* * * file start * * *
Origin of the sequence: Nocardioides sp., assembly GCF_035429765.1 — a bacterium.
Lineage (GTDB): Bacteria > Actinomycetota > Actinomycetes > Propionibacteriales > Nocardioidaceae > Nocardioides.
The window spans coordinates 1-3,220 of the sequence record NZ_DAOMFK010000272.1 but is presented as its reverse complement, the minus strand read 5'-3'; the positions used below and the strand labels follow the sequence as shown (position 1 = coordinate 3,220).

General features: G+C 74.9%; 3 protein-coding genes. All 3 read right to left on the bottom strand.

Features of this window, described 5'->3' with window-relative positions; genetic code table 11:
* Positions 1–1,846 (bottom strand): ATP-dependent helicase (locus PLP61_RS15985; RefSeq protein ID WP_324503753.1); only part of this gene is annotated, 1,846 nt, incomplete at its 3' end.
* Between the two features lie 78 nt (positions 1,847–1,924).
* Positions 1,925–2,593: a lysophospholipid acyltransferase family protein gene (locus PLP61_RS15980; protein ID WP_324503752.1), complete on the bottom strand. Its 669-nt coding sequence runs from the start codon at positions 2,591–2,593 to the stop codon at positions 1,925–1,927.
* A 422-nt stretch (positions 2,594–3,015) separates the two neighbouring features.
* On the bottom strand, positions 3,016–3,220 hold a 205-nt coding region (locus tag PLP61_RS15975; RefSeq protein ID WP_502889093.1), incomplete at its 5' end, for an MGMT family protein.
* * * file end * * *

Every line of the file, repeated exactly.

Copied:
Origin of the sequence: Nocardioides sp., assembly GCF_035429765.1 — a bacterium.
Lineage (GTDB): Bacteria > Actinomycetota > Actinomycetes > Propionibacteriales > Nocardioidaceae > Nocardioides.
The window spans coordinates 1-3,220 of the sequence record NZ_DAOMFK010000272.1 but is presented as its reverse complement, the minus strand read 5'-3'; the positions used below and the strand labels follow the sequence as shown (position 1 = coordinate 3,220).

General features: G+C 74.9%; 3 protein-coding genes. All 3 read right to left on the bottom strand.

Features of this window, described 5'->3' with window-relative positions; genetic code table 11:
* Positions 1–1,846 (bottom strand): ATP-dependent helicase (locus PLP61_RS15985; RefSeq protein ID WP_324503753.1); only part of this gene is annotated, 1,846 nt, incomplete at its 3' end.
* Between the two features lie 78 nt (positions 1,847–1,924).
* Positions 1,925–2,593: a lysophospholipid acyltransferase family protein gene (locus PLP61_RS15980; protein ID WP_324503752.1), complete on the bottom strand. Its 669-nt coding sequence runs from the start codon at positions 2,591–2,593 to the stop codon at positions 1,925–1,927.
* A 422-nt stretch (positions 2,594–3,015) separates the two neighbouring features.
* On the bottom strand, positions 3,016–3,220 hold a 205-nt coding region (locus tag PLP61_RS15975; RefSeq protein ID WP_502889093.1), incomplete at its 5' end, for an MGMT family protein.